In the week leading up the two-year anniversary of the SOPA blackout protests, EFF and others are talking about key principles that should guide copyright policy. Every day, we'll take on a different piece, exploring what’s at stake and and what we need to do to make sure the law promotes creativity and innovation. We've put together a page where you can read and endorse the principles yourself. Let's send a message to DC, Hollywood, Silicon Valley, Brussels, and wherever else folks are making new copyright rules: We're from the Internet, and we're here to help.

January 15, 2014 - 8:52pm 78420

UPDATE: We've filled out the scorecard following the speech. More analysis to follow.

January 16, 2014 - 10:28am 78424

In the week leading up the two-year anniversary of the SOPA blackout protests, EFF and others are talking about key principles that should guide copyright policy. Every day, we'll take on a different piece, exploring what’s at stake and and what we need to do to make sure the law promotes creativity and innovation. We've put together a page where you can read and endorse the principles yourself. Let's send a message to DC, Hollywood, Silicon Valley, Brussels, and wherever else folks are making new copyright rules: We're from the Internet, and we're here to help.

January 16, 2014 - 12:30pm 78430

The US Senate Committee on Finance held a hearing this morning on the new "fast track" bill that was introduced last week. The bill, formally called the Bipartisan Congressional Trade Priorities Act of 2014 or TPA 2014 for short, would have Congress "fast track," or hand over its power over US trade policy, to the White House. In practice, this means elected representatives would have even less oversight, control, and authority over secretive agreements like the Trans-Pacific Partnership (TPP) and the Transatlantic Trade and Investment Partnership (TTIP).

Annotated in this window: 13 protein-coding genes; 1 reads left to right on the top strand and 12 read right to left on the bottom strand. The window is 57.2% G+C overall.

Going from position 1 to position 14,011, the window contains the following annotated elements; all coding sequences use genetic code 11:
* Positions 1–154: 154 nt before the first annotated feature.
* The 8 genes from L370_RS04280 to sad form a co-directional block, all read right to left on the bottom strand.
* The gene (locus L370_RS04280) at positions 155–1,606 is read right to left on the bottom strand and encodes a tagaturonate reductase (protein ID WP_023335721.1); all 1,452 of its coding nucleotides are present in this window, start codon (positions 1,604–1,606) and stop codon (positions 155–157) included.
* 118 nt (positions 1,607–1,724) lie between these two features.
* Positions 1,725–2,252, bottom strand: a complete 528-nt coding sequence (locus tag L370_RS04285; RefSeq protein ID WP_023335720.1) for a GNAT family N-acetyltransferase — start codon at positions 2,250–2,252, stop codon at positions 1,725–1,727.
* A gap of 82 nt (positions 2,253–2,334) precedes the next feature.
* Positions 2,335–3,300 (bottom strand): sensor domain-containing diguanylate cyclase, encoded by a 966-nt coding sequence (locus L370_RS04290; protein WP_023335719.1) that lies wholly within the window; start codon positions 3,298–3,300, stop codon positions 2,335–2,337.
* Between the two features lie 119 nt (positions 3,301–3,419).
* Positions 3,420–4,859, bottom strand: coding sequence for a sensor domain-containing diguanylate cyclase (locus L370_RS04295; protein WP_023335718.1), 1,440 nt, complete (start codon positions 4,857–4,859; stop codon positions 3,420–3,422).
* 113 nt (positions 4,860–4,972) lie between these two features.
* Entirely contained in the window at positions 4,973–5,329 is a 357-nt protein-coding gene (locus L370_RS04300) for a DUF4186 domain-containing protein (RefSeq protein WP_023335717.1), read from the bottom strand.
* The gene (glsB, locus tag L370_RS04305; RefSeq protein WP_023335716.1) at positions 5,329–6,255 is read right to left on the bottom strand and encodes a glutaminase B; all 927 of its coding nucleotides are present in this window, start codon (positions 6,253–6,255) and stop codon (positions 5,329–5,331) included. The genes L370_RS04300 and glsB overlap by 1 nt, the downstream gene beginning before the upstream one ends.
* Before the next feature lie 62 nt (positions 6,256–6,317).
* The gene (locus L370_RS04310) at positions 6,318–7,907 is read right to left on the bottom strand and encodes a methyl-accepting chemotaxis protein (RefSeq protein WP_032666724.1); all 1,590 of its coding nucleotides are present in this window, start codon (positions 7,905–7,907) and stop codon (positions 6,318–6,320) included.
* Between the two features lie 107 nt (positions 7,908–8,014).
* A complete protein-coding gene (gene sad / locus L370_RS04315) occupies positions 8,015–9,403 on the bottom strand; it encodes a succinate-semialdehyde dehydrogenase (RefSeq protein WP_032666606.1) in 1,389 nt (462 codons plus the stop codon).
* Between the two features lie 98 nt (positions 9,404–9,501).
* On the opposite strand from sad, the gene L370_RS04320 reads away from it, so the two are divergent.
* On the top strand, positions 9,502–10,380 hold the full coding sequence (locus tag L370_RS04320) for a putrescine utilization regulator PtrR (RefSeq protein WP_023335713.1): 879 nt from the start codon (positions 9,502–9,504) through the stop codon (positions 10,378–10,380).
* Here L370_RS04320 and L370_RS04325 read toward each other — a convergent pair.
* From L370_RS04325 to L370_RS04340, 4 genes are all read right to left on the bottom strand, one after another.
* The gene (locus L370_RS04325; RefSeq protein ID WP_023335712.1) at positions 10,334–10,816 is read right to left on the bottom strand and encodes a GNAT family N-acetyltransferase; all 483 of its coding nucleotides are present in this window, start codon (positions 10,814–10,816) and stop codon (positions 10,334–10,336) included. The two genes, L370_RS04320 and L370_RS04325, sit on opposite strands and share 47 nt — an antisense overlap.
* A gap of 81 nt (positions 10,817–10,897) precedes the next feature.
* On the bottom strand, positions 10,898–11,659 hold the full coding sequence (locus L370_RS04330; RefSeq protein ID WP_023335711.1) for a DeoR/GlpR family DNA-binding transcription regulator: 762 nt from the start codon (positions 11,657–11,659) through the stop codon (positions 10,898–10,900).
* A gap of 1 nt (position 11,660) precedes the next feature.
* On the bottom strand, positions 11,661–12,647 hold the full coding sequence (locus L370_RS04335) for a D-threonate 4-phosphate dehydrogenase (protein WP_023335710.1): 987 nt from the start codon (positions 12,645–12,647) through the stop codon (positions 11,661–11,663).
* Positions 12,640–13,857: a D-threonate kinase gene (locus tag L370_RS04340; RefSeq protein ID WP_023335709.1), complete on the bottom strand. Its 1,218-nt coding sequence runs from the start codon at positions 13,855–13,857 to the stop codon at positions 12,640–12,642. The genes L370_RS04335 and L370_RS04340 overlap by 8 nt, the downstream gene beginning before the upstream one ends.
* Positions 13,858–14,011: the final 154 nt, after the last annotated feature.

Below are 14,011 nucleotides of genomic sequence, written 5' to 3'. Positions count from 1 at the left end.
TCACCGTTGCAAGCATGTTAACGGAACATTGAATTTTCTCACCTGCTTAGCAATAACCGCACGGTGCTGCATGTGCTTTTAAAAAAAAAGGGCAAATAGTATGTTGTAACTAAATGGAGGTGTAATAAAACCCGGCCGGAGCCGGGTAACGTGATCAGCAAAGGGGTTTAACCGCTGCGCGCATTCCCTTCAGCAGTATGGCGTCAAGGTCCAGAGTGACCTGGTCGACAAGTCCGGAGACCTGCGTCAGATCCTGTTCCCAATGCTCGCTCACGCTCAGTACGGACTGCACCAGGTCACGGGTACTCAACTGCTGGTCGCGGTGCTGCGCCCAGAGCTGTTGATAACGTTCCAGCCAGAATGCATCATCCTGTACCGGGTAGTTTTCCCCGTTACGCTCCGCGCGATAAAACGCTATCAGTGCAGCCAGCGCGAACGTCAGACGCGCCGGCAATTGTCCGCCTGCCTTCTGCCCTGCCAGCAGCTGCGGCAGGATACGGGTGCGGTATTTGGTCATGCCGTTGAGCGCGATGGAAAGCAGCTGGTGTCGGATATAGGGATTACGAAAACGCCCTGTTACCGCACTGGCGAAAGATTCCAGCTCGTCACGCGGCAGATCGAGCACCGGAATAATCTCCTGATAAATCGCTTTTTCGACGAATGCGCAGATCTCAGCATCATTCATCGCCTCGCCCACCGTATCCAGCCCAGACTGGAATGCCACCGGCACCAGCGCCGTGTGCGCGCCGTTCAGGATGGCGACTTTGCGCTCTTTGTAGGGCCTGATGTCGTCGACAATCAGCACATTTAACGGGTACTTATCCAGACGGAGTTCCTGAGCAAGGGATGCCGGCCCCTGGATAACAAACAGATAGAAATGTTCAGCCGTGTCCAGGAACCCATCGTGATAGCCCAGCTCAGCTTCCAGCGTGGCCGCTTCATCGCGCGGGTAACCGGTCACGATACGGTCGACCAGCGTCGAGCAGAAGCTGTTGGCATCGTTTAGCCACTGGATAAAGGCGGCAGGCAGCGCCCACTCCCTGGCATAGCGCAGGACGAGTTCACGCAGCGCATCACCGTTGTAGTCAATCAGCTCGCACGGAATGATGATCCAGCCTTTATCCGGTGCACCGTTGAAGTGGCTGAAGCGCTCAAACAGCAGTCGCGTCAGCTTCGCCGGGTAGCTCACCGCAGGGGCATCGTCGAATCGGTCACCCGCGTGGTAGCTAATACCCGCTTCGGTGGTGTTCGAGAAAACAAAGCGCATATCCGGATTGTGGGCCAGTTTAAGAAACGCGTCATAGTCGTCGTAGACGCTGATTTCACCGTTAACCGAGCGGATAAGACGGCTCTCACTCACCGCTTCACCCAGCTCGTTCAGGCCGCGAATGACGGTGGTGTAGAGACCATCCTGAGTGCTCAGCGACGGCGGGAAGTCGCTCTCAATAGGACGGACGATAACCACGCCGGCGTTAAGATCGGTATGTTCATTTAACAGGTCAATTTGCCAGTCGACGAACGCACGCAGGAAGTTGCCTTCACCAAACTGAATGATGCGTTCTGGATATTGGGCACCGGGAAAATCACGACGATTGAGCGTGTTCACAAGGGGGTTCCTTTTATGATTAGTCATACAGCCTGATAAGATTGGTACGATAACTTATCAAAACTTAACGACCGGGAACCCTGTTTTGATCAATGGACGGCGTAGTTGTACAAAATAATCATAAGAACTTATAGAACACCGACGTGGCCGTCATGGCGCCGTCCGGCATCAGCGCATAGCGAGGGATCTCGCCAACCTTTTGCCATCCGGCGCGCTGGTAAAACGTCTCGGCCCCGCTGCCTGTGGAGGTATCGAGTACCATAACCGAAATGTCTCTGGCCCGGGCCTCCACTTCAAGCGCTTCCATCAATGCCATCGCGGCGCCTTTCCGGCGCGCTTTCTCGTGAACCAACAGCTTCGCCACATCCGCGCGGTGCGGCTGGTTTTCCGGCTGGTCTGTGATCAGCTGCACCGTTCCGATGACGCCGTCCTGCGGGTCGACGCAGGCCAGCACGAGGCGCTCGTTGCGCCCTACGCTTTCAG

January 16, 2014 - 3:19pm 78438
Click to view image full-size.

Este viernes, el Presidente Barack Obama anunciará los potenciales cambios y reformas que hará a la Agencia de Seguridad Nacional (NSA, por sus siglas en inglés). ¿Qué podemos esperar? Muchas personas se muestran escépticas a la posibilidad que el Presidente vaya a crear límites significativos a las prácticas de la NSA de rastrear las comunicaciones digitales de millones de personas en todo el mundo y más proclives a creer que en lugar de detener realmente el espionaje apenas podría hacer declaraciones pidiendo más transparencia o capas adicionales de supervisión burocrática. Básicamente; esquivar el tema más importante que podía atender para mostrar su liderazgo: controlar la vigilancia del gobierno.

January 16, 2014 - 4:15pm 78440

Just in time for Copyright Week, we're celebrating a huge win for the open access movement. Today, Congress passed the 2014 Omnibus Appropriations Bill. For the most part, it focuses on government spending and budget cuts we've seen covered in the news. But the bill also contains important language (PDF) promoting public access to federally funded research, making sure that taxpayers get a real return their investment.